Another way to classify someone as advanced is to look at their training history in combination with their progress. Doing so is perhaps the most accurate way to tell if they are advanced.
An advanced trainee would be someone who has been lifting weights consistently for at least five years. In addition, the person should have made good progress (building muscle, getting stronger on compound exercises, mastering challenging bodyweight exercises, etc.).
If you fall into that category, your workouts will likely have to be at least 70 minutes long, especially if you’re primarily looking to build strength as opposed to developing your aerobic fitness (cardio).
As with the other categories, other factors play a role:
- How frequently you work out (three, four, five, or six days per week)
- How fast-paced your workouts are
- What goal you are currently working on (e.g., build muscle mass vs. lose weight)
- If you’re stressed out and not getting good sleep at night
The Bottom Line on Effective Workout Duration
As you can see, there is a lot to consider when determining how long a workout should last.
The first step is determining whether you’re a beginner, intermediate, or advanced.
Second, consider the workout durations we’ve shared for each category, and compare them to your current training session durations. The Hevy app tracks your workouts and shows you exactly how long each one lasts.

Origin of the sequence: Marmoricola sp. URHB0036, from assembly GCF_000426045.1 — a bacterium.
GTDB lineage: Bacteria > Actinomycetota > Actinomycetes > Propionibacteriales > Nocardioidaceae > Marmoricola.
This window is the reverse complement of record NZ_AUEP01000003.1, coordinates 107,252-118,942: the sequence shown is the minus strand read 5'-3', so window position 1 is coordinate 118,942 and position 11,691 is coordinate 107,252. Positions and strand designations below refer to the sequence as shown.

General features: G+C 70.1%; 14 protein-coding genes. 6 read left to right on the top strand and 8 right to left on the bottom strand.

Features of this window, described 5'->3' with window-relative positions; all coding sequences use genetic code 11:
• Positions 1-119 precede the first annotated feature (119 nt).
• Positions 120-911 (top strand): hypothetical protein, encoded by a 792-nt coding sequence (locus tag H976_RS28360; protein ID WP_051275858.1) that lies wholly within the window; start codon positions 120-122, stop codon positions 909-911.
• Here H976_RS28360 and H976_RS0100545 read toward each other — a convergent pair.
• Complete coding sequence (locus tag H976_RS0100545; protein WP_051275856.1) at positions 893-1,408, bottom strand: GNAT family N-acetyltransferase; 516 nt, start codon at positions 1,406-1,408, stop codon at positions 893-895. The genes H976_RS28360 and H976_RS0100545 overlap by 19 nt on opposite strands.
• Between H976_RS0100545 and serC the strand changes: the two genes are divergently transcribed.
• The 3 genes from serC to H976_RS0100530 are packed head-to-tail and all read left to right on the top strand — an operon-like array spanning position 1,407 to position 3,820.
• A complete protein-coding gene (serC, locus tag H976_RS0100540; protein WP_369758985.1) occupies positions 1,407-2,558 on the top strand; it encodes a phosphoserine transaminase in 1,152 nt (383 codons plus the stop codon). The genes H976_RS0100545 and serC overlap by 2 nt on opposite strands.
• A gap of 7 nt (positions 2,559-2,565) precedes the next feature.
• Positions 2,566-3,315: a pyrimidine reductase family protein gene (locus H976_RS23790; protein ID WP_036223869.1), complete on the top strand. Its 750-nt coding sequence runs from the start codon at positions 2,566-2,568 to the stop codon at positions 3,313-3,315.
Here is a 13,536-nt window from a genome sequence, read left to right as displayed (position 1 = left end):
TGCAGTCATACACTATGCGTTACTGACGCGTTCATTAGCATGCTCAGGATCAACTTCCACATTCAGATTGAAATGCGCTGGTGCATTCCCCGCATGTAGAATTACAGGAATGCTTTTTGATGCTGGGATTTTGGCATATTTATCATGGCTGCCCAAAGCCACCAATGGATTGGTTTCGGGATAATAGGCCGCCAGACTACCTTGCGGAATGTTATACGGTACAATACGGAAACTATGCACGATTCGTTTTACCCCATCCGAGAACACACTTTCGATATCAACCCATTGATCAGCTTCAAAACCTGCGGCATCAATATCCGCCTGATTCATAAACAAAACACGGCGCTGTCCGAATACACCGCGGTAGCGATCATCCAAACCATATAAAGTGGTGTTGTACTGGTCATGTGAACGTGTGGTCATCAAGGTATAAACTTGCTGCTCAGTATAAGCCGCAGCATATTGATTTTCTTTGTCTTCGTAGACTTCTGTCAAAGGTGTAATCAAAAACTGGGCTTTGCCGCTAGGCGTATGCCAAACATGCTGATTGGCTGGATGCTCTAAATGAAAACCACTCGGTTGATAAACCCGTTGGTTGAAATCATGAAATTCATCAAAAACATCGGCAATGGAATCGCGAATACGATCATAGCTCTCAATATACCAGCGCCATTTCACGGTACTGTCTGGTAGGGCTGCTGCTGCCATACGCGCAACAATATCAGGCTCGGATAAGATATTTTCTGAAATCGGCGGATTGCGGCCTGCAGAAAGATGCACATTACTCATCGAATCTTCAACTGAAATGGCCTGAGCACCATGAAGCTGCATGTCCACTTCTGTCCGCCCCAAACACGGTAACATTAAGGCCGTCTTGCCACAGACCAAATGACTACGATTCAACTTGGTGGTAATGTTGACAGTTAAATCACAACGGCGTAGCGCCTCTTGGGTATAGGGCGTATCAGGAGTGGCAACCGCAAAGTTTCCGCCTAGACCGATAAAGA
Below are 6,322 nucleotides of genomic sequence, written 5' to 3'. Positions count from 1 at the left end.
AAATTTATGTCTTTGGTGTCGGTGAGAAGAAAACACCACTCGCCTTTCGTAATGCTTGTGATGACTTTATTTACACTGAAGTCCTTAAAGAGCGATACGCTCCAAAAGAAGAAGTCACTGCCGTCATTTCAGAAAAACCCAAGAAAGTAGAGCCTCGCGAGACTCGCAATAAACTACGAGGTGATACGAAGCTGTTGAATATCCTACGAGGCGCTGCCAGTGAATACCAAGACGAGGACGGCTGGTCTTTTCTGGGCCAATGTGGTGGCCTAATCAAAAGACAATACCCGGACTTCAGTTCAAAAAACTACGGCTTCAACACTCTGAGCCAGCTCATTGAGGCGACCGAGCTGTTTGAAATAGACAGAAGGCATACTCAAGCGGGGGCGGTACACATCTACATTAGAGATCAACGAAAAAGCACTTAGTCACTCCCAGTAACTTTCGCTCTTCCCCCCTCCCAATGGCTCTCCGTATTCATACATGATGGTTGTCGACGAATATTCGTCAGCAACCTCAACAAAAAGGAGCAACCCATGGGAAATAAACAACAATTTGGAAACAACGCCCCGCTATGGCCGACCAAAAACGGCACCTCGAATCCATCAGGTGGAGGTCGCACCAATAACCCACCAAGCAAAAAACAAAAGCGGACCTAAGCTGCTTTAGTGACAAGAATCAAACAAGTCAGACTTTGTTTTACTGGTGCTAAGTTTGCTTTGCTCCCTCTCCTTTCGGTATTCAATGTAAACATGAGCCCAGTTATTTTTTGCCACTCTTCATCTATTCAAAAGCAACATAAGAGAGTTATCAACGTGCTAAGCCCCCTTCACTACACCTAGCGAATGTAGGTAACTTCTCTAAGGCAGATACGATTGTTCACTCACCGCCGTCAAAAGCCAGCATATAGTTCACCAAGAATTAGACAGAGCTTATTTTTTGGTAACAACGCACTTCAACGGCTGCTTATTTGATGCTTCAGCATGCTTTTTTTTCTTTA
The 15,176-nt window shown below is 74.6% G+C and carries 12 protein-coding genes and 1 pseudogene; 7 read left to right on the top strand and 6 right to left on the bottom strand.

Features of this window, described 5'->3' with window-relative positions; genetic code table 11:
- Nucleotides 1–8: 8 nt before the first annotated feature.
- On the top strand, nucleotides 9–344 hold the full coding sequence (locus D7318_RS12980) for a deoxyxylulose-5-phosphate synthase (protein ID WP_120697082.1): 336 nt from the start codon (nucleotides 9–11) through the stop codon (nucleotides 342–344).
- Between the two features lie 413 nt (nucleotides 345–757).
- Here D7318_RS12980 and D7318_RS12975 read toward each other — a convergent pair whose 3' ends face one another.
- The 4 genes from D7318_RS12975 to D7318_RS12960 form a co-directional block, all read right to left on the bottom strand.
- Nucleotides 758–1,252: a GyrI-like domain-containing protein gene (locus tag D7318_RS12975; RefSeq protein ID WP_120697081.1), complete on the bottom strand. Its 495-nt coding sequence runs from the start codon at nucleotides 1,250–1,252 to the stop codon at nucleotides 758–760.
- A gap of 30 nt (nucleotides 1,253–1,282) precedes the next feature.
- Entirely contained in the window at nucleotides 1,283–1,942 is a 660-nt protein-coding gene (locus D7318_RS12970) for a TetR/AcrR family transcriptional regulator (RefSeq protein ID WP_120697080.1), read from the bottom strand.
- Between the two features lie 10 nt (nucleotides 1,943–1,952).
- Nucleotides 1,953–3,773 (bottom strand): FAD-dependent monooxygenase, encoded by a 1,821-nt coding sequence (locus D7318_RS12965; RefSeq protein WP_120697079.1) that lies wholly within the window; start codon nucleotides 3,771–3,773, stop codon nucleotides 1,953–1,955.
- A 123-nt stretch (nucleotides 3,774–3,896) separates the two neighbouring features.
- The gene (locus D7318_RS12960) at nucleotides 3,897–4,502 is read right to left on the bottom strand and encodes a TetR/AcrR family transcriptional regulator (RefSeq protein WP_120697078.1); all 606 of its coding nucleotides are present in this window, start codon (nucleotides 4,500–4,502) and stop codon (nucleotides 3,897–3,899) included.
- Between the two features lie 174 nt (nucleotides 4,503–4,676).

Beyond that, consider the following factors and how each might influence your strength training sessions, HIIT workouts, and such:
- What are your primary training goals?
- How frequently do you engage in structured physical activity each week?
- What’s your schedule like, and can you train for as long as you want?
- How is your stress outside the gym? Do you feel fresh and able to tackle a vigorous exercise routine, or is it too demanding?
- How is your nutrition? Are you in a calorie surplus and looking to build muscle, or are you dieting to lose weight?
Determining the ideal workout length is complex, and there isn’t a single answer that will work great for everyone.